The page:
Timothy F. Christian, MD; Ian P. Clements, MD; Thomas Behrenbeck, MD, PhD; Kenneth C. Huber, MD; James H. Chesebro, MD; Bernard J. Gersh, MD, ChB, DPhil; Raymond J. Gibbons, MD
Objective: To assess the ability of the 12-lead electrocardiogram to estimate infarction size after reperfusion therapy for acute myocardial infarction.
Design: The presence or absence of Q waves and the Selvester QRS score obtained before and after hospital discharge were compared with radionuclide estimates of infarction size and ejection fraction at discharge and 6 weeks later, regional wall motion at discharge and 6 weeks later, and myocardial perfusion defect size quantitated with Tc-99m-sestamibi at discharge.
Setting: A tertiary referral center.
Patients: A consecutive series of 43 patients with acute myocardial infarction who received acute reperfusion therapy and were assessed using 12-lead electrocardiography, radionuclide angiography,and Tc-99m-sestamibi tomographic imaging before discharge.
Interventions: All 43 patients received acute reperfusion therapy: 21 patients received intravenous tissue plasminogen activator, and 22 patients underwent primary percutaneous transluminal coronary angioplasty.
Main Outcome Measure: The correlation of QRS score and Q waves with three radionuclide estimates of infarction size.
Results: A significant correlation was found between myocardial perfusion defect size at discharge and both left ventricular ejection fraction and regional wall motion at discharge and 6 weeks later (r = -0.71 to -0.81; all comparisons, P < 0.001). Little correlation was found between electrocardiographic findings and radionuclide measurements of left ventricular function and perfusion. Presence or absence of Q waves at discharge was not associated with any difference in ejection fraction, regional wall motion, or perfusion defect at discharge. No correlation was found between QRS score and ejection fraction or myocardial perfusion defect size at discharge. The QRS score at discharge correlated only weakly with regional wall motion at discharge and 6 weeks later. This lack of correlation was unchanged when electrocardiograms obtained after hospital discharge were analyzed.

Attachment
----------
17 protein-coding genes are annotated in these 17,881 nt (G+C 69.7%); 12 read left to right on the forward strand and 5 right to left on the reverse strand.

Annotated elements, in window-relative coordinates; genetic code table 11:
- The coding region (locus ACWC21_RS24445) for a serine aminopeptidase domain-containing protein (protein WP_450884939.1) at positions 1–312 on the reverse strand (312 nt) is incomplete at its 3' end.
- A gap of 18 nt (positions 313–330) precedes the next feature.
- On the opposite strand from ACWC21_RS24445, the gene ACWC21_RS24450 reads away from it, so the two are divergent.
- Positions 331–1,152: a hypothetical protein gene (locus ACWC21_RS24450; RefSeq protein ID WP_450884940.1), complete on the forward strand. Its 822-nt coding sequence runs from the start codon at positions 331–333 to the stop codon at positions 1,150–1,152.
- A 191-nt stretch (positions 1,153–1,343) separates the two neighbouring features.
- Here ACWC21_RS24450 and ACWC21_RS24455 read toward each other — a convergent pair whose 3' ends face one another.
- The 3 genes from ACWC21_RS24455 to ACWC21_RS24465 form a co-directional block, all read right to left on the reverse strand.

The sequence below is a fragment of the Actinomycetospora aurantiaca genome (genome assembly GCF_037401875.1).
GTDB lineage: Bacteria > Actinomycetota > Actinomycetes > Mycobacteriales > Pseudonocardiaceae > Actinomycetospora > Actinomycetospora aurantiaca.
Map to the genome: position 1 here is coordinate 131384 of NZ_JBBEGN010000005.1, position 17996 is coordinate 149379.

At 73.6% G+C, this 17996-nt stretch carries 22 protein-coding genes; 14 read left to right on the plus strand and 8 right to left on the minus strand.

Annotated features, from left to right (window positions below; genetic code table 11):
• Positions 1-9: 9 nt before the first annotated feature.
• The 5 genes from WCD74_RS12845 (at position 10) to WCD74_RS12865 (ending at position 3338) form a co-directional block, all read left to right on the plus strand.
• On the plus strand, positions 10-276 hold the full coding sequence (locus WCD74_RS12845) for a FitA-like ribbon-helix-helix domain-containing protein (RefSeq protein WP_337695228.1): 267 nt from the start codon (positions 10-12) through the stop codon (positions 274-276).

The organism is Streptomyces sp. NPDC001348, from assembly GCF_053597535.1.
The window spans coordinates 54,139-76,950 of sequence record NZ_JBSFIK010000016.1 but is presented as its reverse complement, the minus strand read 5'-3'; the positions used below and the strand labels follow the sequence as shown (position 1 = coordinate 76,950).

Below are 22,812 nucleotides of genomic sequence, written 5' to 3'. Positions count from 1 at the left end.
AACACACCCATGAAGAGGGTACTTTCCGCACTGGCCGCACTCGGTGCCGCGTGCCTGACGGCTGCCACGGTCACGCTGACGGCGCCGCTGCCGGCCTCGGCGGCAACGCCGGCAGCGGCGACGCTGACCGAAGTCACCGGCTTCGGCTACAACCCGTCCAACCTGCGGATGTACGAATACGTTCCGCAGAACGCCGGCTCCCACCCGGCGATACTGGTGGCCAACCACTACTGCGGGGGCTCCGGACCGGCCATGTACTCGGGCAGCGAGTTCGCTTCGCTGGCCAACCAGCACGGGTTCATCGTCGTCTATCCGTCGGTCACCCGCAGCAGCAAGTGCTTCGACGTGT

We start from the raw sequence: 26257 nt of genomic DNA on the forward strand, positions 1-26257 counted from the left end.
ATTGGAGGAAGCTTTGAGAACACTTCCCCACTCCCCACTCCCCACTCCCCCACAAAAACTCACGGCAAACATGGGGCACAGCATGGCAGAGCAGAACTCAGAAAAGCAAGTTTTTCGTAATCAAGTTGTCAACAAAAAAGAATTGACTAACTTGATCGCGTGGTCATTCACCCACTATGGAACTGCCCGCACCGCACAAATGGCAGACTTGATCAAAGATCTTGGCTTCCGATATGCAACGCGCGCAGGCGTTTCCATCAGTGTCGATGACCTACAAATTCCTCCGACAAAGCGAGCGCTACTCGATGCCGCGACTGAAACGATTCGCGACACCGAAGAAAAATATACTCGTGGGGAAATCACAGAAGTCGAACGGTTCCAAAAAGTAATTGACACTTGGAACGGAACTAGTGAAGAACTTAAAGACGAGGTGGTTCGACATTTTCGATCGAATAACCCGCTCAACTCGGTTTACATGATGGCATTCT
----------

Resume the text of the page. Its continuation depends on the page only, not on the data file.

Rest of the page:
Conclusion: Although inexpensive and readily available, the 12-lead electrocardiogram does not appear to provide a reliable estimate of infarction size after reperfusion therapy for acute myocardial infarction.
Timothy F. Christian, Ian P. Clements, Thomas Behrenbeck, Kenneth C. Huber, James H. Chesebro, Bernard J. Gersh, et al. Limitations of the Electrocardiogram in Estimating Infarction Size after Acute Reperfusion Therapy for Myocardial Infarction. Ann Intern Med. 1991;114:264–270. doi: 10.7326/0003-4819-114-4-264
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Published: Ann Intern Med. 1991;114(4):264-270.
Acute Coronary Syndromes, Cardiac Diagnosis and Imaging, Cardiology, Coronary Heart Disease, Emergency Medicine.
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